Audit Decisions Leading to Absurd Outcomes

healthcare businessBy: Karina Gonzalez

Commercial plans continue their audit activity in 2016 demanding many changes and adjustments yet giving little in return. The 2015 audits have not been completed for the majority of substance abuse providers in South Florida, yet the commercial plans have arbitrarily stopped paying new claims even though it takes them at least 6 months to complete a post payment audit.  If and when a provider finally gets an audit result, payors are imposing requirements that just are impossible to meet.

Payors do not appear to be paying attention to the public health crisis of substance abuse addiction and the ever growing need for treatment.   The assumption is being made by the payors that all providers in this space are over utilizing services and engaged in fraudulent practices, despite the reality that  many providers are doing just the contrary.    Continue reading

Recovery Residence Law Set to Take Effect in 2016

florida health care attorneyBy: Jacqueline Bain

Several clients have inquired in the past few weeks about the new Florida law regarding recovery residences, or sober living facilities. Implementation of the new law has been slow, leaving a lot of questions unanswered and room for opinions to be taken as facts.

Many have asked us if recovery residences are required by law to obtain certification. It is not mandatory for all sober homes to become certified prior to July 1, 2016. However, as of that date, a DCF-licensed substance abuse treatment facility may not refer a current or discharged patient to a recovery residence unless any of the following applies:

  • the recovery residence holds a valid certificate of compliance or
  • the recovery residence is owned and operated by a licensed service provider or
  • the recovery residence is a licensed service provider’s wholly owned subsidiary.

The term “refer” means to inform a patient by any means about the name, address, or other details of the recovery residence. The effect of the law is to squeeze sober homes into obtaining certification if they are not owned and operated by a DCF-licensed treatment provider. Continue reading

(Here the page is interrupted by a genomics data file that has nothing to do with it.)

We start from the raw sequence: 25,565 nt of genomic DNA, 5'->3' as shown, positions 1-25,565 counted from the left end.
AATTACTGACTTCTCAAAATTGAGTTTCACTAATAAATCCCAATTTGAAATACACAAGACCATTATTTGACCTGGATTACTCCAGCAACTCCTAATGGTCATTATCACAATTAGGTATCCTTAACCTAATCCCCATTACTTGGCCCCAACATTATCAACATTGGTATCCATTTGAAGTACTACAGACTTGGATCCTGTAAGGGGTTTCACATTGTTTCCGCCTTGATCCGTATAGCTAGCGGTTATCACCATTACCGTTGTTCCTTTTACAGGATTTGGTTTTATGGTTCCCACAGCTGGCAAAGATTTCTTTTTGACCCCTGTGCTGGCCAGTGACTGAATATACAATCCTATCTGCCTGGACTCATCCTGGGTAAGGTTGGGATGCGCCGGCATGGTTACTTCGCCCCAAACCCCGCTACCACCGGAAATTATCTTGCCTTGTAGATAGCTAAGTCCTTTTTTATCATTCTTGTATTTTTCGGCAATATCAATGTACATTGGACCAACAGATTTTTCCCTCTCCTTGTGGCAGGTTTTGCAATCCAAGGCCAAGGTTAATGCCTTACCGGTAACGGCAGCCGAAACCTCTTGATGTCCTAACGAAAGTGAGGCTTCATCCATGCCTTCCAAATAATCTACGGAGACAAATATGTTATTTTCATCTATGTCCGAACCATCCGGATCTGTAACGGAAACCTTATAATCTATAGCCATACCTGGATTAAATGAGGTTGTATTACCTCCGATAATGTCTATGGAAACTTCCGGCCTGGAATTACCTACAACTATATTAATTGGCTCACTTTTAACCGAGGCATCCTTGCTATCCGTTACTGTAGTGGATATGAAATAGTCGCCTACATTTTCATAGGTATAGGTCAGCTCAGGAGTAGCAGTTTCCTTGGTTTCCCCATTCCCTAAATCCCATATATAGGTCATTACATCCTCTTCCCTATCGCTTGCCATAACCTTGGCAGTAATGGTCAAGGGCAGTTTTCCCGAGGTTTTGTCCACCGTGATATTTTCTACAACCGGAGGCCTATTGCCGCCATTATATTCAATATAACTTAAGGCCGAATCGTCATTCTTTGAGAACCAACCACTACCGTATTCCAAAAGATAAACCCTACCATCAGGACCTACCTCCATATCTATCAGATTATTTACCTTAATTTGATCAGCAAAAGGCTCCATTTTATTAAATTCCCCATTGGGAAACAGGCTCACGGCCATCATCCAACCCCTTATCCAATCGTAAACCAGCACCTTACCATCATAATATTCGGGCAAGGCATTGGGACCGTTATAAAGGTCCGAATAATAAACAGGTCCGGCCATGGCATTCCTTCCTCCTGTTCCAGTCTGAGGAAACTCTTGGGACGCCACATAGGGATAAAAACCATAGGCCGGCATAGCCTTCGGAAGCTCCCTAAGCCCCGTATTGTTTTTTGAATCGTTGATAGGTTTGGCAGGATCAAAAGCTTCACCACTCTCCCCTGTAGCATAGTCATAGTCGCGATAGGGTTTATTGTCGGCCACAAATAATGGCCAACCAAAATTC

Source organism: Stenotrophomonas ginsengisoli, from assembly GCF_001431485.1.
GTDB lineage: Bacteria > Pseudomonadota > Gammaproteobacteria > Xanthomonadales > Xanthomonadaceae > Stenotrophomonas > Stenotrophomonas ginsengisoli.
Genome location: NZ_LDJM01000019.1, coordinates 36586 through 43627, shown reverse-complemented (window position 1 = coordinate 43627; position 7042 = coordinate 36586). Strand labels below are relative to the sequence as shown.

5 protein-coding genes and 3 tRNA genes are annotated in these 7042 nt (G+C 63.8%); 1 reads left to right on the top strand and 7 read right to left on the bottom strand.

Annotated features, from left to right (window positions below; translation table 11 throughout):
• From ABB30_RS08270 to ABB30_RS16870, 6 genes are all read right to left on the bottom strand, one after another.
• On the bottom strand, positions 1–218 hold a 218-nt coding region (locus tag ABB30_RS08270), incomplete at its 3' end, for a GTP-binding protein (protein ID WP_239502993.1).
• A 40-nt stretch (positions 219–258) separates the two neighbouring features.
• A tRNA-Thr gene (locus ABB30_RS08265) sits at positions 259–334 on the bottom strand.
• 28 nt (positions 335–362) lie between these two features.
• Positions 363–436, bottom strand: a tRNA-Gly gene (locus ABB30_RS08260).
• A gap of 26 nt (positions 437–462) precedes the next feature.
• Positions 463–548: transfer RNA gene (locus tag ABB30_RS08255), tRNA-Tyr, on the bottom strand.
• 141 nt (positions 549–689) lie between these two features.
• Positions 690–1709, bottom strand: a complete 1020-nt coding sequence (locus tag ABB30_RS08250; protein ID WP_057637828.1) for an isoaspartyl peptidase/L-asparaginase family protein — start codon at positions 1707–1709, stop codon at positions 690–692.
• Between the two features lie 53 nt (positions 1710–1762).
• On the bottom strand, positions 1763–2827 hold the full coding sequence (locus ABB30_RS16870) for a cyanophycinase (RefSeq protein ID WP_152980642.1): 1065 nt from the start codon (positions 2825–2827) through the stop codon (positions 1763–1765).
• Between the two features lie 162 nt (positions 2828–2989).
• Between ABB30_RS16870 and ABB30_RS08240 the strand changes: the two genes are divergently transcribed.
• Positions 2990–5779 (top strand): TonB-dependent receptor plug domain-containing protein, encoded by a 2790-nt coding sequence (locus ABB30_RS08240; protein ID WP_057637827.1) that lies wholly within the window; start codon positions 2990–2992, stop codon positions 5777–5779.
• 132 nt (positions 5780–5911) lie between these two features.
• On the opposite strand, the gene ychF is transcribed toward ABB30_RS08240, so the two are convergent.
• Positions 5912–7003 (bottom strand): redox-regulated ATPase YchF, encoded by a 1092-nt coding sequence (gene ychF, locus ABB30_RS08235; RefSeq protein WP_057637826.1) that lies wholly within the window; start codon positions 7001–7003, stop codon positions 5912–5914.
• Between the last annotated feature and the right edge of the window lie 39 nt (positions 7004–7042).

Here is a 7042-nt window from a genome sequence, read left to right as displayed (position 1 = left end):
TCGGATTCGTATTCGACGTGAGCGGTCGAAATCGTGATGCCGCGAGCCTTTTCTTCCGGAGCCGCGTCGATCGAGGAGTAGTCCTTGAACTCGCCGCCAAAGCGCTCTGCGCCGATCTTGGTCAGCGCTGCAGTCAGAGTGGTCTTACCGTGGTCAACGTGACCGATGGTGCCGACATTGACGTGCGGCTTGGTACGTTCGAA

Physicians: Start Preparing for 2016 Changes in Healthcare

By: Jeff Cohen

Stepping into 2016, physicians and medical practices must continue to be vigilant about the changing landscape in healthcare.  Those who adapt quickly and smartly will thrive, while those who don’t will lose.  What can they do?

Stabilize

Stability for medical practices requires two things:  clear analytics and fixes.  Smart medical practices will examine threats outside the practice and within it.  As far as external threats go, the key area to focus on is competition.  Do you know what competitors are doing and how they’re different than you?

Internal threats are general revealed in the form of (a) employees that need better training and communication, (b) employees that just need to go, and (c) creating a succession plan for the practice.  If the practice is top heavy with older physicians, what plan is in place to ensure that “new blood” is brought in?  What recruitment strategies are in place?  Can the practice go it alone or does it need a recruitment arrangement with a hospital that can demonstrate a community need?  How will the older physicians phase out?  Is there a plan in the corporate documents to make sure phase out is slow and planned?  What do departing physicians get?  What about billing and collection?  When was the last time that was analyzed?  And finally, coding analysis.  Is money being left on the table?  Far too many practices actually undercode visits and services out of fear of payer audit.  Apart from constituting a False Claims Act violation (though regulators are not fast to indict providers who are underpaid), the differential can mean the difference between a good year and a bad one.

Finally, in light of the fact that regulatory and recoupment activity has never been higher, practices would do well to ensure compliance via a self-audit and compliance plan.  This is a different animal than a coding audit.  This one looks at all contractual relationships to ensure compliance and augments coding compliance.   Continue reading